SamplesFree samples abound almost everywhere. They’re spritzed at you in the cosmetics section at your local department store. They’re bestowed upon you at Costco via colorful toothpicks. They’re mailed to you in crackly cellophane packages and nestled alongside the running shoes you ordered online. And they’re pressed upon you in the subway station and at the ballgame. From what I’ve noticed around town, many people accept the free samples they’re offered. After all, we can always use another perfume sample, mini detergent packet, or sparkly lip gloss, right?

Well, that depends on your version of organizational bliss.

There’s nothing inherently wrong with samples. I discovered my favorite lip gloss after receiving a sample of it from my friends at Sephora. A friend of mine discovered her favorite detergent after she received a sample of it in the mail. And other people I know have discovered their favorite candy bars and lotions thanks to the samples in their midst.

If you tend to enjoy trying new products, it’s helpful to consider how samples can impact your version of organizational bliss. Exhibit A: During my bathroom overhaul several months ago, I discovered that we owned way too many of those cute little hotel shampoo and conditioner bottles. Sure, the products smell delightful, but how many travel-size cleansers does one household need?! When we realized we had so many of these samples (who knew?!), we concluded that it’d be best to share most of them with others. The ones we saved, we stored together in a fabulous organization bin. (Previously they were stored in a few different places, which is why we didn’t know we had a few too many.) Now that they’re all in one place, we can be thrilled about curbing our enthusiasm for adding to our mini shampoo bottle collection in the future.

Tip: By storing like items together, you know how much of those items you have. This is a great way to save money because it helps you to not purchase that which you do not need.

Although they appear innocuous, samples can quickly add to a sense of clutter in the home…even for those of us who enjoy decluttering! If the samples you accept are put to use shortly after appearing in your home, their purpose is carried out and they are playing a useful role. But if free samples hitch a ride home with you and then proceed to gather dust, you may want to consider how these little wonders are impacting your version of organizational bliss.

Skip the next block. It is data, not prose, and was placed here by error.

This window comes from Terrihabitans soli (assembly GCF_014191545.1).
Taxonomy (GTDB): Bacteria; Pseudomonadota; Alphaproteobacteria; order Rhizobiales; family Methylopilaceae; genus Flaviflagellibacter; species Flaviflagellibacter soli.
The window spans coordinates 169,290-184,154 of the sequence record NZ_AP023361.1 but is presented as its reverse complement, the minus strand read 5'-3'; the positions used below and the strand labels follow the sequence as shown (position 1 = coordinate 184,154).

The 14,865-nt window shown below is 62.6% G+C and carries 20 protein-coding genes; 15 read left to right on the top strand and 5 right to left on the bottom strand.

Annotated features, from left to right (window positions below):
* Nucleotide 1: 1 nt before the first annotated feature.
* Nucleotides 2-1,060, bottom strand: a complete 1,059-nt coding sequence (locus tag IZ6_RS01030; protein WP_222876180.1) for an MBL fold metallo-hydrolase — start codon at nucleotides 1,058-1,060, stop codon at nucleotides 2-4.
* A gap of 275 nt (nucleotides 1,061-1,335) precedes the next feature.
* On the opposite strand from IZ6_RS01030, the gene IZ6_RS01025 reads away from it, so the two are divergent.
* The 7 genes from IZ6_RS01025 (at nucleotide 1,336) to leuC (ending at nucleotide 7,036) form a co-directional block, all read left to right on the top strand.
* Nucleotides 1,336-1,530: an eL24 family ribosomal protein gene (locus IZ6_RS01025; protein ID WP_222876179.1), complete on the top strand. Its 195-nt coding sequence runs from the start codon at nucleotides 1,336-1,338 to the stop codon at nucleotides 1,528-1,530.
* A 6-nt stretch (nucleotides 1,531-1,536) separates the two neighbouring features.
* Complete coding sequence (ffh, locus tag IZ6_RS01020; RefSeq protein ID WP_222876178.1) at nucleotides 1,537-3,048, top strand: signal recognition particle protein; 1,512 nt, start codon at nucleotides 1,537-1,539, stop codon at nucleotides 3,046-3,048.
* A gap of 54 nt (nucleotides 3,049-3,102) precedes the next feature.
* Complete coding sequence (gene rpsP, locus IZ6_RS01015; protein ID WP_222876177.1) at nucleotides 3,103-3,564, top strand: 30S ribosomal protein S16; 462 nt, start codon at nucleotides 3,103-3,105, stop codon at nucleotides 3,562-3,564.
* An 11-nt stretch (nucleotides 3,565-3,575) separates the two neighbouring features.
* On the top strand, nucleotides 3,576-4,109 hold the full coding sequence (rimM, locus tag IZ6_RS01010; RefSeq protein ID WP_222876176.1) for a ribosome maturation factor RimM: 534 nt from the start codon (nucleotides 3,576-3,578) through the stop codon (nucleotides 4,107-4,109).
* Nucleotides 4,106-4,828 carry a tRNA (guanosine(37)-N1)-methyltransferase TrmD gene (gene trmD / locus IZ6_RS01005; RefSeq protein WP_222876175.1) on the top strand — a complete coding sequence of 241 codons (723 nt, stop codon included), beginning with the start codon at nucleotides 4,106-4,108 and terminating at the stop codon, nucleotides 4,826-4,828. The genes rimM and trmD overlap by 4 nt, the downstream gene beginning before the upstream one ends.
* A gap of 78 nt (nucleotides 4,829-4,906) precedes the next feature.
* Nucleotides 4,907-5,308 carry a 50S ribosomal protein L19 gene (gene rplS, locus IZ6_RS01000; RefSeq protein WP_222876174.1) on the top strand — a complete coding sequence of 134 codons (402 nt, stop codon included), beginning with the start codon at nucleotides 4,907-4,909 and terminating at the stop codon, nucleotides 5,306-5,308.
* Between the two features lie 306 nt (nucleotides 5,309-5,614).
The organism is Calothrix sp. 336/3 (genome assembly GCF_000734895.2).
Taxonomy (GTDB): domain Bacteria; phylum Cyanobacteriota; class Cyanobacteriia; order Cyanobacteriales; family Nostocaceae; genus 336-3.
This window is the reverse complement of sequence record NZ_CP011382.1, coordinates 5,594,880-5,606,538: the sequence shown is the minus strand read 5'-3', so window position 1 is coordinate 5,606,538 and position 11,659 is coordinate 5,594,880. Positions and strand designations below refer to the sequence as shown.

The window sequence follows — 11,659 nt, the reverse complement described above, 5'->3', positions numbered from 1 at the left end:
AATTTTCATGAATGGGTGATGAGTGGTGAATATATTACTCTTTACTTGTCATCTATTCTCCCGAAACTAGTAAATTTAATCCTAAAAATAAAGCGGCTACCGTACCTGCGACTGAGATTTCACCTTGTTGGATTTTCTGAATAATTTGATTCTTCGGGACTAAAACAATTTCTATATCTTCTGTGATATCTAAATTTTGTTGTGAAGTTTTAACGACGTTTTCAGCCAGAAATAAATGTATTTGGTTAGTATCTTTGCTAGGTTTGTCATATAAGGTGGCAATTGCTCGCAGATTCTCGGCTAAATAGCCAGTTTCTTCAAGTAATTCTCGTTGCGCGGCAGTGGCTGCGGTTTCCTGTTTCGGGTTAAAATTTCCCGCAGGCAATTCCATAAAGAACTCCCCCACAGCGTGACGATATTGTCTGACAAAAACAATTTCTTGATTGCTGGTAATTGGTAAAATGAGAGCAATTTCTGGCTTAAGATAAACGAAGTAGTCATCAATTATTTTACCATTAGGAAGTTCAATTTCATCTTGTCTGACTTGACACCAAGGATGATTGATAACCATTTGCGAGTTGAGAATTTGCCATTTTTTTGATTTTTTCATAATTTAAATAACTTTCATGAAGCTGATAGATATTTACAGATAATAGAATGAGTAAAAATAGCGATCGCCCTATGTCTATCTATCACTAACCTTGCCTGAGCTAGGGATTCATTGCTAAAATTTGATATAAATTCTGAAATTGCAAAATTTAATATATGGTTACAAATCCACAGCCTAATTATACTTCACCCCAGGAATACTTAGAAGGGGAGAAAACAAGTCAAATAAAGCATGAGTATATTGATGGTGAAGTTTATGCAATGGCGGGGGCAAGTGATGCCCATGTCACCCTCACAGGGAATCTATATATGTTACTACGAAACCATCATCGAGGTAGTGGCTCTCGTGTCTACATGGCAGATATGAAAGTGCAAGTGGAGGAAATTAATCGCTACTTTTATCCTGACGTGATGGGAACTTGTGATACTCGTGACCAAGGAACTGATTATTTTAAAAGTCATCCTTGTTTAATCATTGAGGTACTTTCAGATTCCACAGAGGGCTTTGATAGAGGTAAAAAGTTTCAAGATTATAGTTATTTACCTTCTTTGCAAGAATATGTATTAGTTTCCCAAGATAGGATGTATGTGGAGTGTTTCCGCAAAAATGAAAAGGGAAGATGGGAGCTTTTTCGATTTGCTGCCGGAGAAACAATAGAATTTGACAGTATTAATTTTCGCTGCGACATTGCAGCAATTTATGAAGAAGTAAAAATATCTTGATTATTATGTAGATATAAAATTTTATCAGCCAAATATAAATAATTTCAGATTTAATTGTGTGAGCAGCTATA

After discovering our collection of mini shampoo bottles, I starting thinking about the times when it’d be best for me to steer clear of samples, and the motive and thought behind why I might accept a product sample. My internal dialogue during that time was quite interesting, if I do say so myself, and the following questions came to mind that I now ask myself when presented with a sample I may want to accept:

  • Do I truly need this item?
  • Do I really want to “try out” this item? Why?
  • Do I really want another [insert item name here] in our house?

Although I was never one to accept a ton of samples, considering these questions has been really helpful to me. For me, I’ve found that saying no to almost all free samples has supported my love of decluttering. It more closely resonates with my philosophy about not needing “schtuff” to be happy. And it has helped me make wise choices that resonate with me.

This is not to say that I will never accept a free sample again or that I think samples are evil. Quite the contrary! I just know that by accepting samples with care, I’m choosing to use ones that will really be beneficial to our household and supportive of my version of organizational bliss. After all an organized life isn’t about being perfect, it’s about being peaceful. Wishing you much logistical joy as you ponder what from the samples world works best for you. Cheers!

* Photo by Oleg Ivanov

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